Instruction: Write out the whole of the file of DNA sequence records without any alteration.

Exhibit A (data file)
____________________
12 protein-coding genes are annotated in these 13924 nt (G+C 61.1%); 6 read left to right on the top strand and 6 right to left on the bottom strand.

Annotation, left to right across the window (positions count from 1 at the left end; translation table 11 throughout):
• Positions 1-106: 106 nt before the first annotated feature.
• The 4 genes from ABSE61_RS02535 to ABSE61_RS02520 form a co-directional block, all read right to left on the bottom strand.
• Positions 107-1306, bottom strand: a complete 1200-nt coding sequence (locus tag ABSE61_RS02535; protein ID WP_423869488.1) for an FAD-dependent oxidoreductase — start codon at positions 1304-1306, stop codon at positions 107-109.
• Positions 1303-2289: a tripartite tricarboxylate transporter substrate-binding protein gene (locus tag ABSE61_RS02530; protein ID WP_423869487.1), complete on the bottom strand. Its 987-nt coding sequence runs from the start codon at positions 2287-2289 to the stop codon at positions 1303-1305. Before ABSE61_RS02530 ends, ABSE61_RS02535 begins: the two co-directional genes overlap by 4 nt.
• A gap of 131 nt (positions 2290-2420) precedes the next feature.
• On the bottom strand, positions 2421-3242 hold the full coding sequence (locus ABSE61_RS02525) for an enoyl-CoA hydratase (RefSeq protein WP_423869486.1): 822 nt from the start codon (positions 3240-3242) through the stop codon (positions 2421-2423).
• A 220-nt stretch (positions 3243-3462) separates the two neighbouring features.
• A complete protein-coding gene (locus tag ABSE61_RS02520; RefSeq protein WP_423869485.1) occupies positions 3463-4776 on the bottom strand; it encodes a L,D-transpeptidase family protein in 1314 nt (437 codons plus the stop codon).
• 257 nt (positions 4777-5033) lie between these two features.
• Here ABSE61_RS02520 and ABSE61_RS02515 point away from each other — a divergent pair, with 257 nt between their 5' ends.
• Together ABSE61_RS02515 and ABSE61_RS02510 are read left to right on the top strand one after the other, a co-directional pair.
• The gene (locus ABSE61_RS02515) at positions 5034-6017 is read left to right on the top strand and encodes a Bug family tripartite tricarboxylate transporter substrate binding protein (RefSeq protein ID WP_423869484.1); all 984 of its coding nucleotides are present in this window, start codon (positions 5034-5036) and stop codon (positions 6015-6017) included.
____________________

12 protein-coding genes are annotated in these 13924 nt (G+C 61.1%); 6 read left to right on the top strand and 6 right to left on the bottom strand.

Annotation, left to right across the window (positions count from 1 at the left end; translation table 11 throughout):
• Positions 1-106: 106 nt before the first annotated feature.
• The 4 genes from ABSE61_RS02535 to ABSE61_RS02520 form a co-directional block, all read right to left on the bottom strand.
• Positions 107-1306, bottom strand: a complete 1200-nt coding sequence (locus tag ABSE61_RS02535; protein ID WP_423869488.1) for an FAD-dependent oxidoreductase — start codon at positions 1304-1306, stop codon at positions 107-109.
• Positions 1303-2289: a tripartite tricarboxylate transporter substrate-binding protein gene (locus tag ABSE61_RS02530; protein ID WP_423869487.1), complete on the bottom strand. Its 987-nt coding sequence runs from the start codon at positions 2287-2289 to the stop codon at positions 1303-1305. Before ABSE61_RS02530 ends, ABSE61_RS02535 begins: the two co-directional genes overlap by 4 nt.
• A gap of 131 nt (positions 2290-2420) precedes the next feature.
• On the bottom strand, positions 2421-3242 hold the full coding sequence (locus ABSE61_RS02525) for an enoyl-CoA hydratase (RefSeq protein WP_423869486.1): 822 nt from the start codon (positions 3240-3242) through the stop codon (positions 2421-2423).
• A 220-nt stretch (positions 3243-3462) separates the two neighbouring features.
• A complete protein-coding gene (locus tag ABSE61_RS02520; RefSeq protein WP_423869485.1) occupies positions 3463-4776 on the bottom strand; it encodes a L,D-transpeptidase family protein in 1314 nt (437 codons plus the stop codon).
• 257 nt (positions 4777-5033) lie between these two features.
• Here ABSE61_RS02520 and ABSE61_RS02515 point away from each other — a divergent pair, with 257 nt between their 5' ends.
• Together ABSE61_RS02515 and ABSE61_RS02510 are read left to right on the top strand one after the other, a co-directional pair.
• The gene (locus ABSE61_RS02515) at positions 5034-6017 is read left to right on the top strand and encodes a Bug family tripartite tricarboxylate transporter substrate binding protein (RefSeq protein ID WP_423869484.1); all 984 of its coding nucleotides are present in this window, start codon (positions 5034-5036) and stop codon (positions 6015-6017) included.